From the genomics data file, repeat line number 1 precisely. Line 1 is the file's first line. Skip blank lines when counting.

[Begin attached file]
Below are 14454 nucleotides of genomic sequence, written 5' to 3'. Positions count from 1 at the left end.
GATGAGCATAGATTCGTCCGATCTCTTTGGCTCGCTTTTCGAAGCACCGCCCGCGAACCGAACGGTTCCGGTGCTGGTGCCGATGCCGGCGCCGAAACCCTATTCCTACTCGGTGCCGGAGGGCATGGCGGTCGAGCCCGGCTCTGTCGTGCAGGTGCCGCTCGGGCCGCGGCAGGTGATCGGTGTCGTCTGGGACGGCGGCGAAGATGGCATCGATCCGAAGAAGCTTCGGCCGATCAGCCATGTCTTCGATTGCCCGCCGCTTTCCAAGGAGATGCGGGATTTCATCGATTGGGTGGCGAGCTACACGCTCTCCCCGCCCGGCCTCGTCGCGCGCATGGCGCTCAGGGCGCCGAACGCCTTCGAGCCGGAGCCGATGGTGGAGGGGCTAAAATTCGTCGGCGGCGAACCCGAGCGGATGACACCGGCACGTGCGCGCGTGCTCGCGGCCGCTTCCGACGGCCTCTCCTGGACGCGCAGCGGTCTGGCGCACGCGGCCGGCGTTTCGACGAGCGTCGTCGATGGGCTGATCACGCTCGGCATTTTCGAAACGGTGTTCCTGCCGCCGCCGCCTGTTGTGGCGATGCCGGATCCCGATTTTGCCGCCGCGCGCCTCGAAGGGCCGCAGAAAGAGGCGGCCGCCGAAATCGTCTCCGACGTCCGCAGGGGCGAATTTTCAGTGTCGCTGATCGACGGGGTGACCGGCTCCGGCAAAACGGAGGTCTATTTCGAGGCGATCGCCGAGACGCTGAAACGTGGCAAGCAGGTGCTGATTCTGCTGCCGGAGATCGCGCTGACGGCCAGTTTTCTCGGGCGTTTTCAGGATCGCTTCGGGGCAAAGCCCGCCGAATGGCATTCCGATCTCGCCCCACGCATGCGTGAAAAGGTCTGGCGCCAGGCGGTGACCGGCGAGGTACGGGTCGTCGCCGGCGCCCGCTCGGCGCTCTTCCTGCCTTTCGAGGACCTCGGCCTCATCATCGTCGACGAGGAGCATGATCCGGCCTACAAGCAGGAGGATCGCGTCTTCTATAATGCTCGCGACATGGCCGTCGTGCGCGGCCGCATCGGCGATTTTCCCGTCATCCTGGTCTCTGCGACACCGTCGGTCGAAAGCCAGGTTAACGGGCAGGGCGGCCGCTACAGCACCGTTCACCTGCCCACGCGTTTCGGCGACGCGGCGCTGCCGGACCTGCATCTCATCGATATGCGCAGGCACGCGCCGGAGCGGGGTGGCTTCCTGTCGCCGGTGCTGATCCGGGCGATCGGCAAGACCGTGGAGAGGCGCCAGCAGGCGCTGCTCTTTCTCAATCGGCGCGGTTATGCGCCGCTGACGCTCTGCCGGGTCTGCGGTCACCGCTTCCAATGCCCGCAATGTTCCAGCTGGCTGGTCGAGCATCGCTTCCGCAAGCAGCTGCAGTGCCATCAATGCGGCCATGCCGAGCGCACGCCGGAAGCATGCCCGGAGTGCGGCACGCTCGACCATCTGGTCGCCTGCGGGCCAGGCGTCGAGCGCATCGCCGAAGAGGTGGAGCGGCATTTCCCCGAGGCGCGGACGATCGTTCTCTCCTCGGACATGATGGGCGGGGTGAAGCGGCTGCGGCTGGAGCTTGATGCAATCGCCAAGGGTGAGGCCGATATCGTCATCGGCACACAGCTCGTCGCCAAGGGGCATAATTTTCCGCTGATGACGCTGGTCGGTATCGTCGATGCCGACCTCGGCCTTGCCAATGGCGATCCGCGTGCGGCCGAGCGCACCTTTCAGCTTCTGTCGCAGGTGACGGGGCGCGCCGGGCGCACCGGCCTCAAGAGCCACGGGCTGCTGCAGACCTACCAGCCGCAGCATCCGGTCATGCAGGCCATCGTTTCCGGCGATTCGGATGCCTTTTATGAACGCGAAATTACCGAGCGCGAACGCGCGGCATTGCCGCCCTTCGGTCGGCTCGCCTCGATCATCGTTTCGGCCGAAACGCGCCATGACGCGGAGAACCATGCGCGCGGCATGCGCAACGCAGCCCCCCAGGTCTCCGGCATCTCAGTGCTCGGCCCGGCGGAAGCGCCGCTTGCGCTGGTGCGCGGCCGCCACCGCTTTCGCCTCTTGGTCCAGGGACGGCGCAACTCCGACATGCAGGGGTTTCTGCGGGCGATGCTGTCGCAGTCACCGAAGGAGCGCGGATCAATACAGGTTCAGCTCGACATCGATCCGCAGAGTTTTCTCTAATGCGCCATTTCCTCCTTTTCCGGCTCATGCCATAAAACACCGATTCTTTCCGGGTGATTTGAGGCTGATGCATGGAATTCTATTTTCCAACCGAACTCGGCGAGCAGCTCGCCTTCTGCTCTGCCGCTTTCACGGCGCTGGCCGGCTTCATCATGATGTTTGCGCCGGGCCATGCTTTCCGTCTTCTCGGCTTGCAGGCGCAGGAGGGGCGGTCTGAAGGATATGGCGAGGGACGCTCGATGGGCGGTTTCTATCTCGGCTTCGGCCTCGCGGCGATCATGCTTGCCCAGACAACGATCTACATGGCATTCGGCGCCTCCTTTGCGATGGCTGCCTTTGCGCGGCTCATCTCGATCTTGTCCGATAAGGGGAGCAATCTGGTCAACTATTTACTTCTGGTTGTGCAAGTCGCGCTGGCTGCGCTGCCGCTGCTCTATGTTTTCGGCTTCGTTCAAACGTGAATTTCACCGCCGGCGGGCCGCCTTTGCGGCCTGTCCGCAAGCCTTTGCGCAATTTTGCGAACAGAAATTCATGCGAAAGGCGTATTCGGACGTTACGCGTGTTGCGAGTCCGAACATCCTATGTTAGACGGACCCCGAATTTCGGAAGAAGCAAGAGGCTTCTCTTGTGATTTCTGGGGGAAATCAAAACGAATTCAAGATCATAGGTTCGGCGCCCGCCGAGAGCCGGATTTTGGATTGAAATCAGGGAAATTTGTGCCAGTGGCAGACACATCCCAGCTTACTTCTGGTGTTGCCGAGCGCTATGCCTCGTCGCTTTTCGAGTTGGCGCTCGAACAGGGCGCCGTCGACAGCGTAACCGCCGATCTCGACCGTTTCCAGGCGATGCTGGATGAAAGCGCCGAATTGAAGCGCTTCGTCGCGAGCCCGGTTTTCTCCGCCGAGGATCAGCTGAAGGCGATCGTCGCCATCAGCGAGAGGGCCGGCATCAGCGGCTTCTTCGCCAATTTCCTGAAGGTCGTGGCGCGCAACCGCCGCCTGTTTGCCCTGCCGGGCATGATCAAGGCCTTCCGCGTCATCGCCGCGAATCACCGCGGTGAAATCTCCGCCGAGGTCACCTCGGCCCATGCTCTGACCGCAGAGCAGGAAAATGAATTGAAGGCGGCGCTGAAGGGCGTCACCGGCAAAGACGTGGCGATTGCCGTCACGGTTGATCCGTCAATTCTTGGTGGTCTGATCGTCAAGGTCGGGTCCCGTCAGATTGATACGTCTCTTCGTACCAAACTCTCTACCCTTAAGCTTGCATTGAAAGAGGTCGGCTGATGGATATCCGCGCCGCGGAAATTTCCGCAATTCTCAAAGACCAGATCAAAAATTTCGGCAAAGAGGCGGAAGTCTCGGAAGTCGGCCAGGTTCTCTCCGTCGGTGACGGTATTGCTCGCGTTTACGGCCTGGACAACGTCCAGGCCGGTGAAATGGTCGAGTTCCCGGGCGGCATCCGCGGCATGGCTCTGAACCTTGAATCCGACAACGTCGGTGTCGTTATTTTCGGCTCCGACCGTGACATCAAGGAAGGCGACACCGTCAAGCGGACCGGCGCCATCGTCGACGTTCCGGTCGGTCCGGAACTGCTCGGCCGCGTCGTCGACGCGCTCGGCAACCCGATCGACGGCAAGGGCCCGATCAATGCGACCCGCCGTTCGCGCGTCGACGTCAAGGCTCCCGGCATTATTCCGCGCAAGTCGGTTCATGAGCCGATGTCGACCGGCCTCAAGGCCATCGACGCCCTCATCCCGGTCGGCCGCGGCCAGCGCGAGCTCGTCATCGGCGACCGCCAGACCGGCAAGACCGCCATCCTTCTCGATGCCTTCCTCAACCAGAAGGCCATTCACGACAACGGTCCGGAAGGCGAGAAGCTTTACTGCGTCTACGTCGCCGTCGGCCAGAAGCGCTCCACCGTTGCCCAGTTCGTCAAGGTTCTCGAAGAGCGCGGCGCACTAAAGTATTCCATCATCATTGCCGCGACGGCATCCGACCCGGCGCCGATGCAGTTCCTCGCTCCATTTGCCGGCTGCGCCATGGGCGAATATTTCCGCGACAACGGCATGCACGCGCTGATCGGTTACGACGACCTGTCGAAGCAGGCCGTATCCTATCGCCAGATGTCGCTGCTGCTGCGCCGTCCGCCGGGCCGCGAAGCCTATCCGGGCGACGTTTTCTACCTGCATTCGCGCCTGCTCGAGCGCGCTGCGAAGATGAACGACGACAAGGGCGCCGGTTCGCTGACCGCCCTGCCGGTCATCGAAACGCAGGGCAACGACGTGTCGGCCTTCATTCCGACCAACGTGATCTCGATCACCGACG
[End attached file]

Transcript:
Below are 14454 nucleotides of genomic sequence, written 5' to 3'. Positions count from 1 at the left end.